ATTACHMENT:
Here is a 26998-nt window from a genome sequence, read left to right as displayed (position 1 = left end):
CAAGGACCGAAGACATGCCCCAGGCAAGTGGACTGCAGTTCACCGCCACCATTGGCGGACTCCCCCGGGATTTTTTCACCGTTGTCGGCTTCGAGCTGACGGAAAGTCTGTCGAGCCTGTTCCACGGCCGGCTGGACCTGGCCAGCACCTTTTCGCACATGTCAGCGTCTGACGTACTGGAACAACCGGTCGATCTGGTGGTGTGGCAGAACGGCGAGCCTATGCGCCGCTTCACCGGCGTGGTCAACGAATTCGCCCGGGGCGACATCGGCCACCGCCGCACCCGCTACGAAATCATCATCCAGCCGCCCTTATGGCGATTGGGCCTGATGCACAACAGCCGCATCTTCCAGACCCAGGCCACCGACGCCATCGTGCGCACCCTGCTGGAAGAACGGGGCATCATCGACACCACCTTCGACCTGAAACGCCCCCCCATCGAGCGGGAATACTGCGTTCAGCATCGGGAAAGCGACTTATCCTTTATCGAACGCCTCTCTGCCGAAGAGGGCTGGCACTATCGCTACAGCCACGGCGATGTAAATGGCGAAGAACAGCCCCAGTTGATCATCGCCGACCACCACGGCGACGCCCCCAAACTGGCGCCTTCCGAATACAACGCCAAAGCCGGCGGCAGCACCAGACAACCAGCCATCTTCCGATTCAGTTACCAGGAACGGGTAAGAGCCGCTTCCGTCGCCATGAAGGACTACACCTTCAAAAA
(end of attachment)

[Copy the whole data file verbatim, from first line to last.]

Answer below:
Here is a 26998-nt window from a genome sequence, read left to right as displayed (position 1 = left end):
CAAGGACCGAAGACATGCCCCAGGCAAGTGGACTGCAGTTCACCGCCACCATTGGCGGACTCCCCCGGGATTTTTTCACCGTTGTCGGCTTCGAGCTGACGGAAAGTCTGTCGAGCCTGTTCCACGGCCGGCTGGACCTGGCCAGCACCTTTTCGCACATGTCAGCGTCTGACGTACTGGAACAACCGGTCGATCTGGTGGTGTGGCAGAACGGCGAGCCTATGCGCCGCTTCACCGGCGTGGTCAACGAATTCGCCCGGGGCGACATCGGCCACCGCCGCACCCGCTACGAAATCATCATCCAGCCGCCCTTATGGCGATTGGGCCTGATGCACAACAGCCGCATCTTCCAGACCCAGGCCACCGACGCCATCGTGCGCACCCTGCTGGAAGAACGGGGCATCATCGACACCACCTTCGACCTGAAACGCCCCCCCATCGAGCGGGAATACTGCGTTCAGCATCGGGAAAGCGACTTATCCTTTATCGAACGCCTCTCTGCCGAAGAGGGCTGGCACTATCGCTACAGCCACGGCGATGTAAATGGCGAAGAACAGCCCCAGTTGATCATCGCCGACCACCACGGCGACGCCCCCAAACTGGCGCCTTCCGAATACAACGCCAAAGCCGGCGGCAGCACCAGACAACCAGCCATCTTCCGATTCAGTTACCAGGAACGGGTAAGAGCCGCTTCCGTCGCCATGAAGGACTACACCTTCAAAAA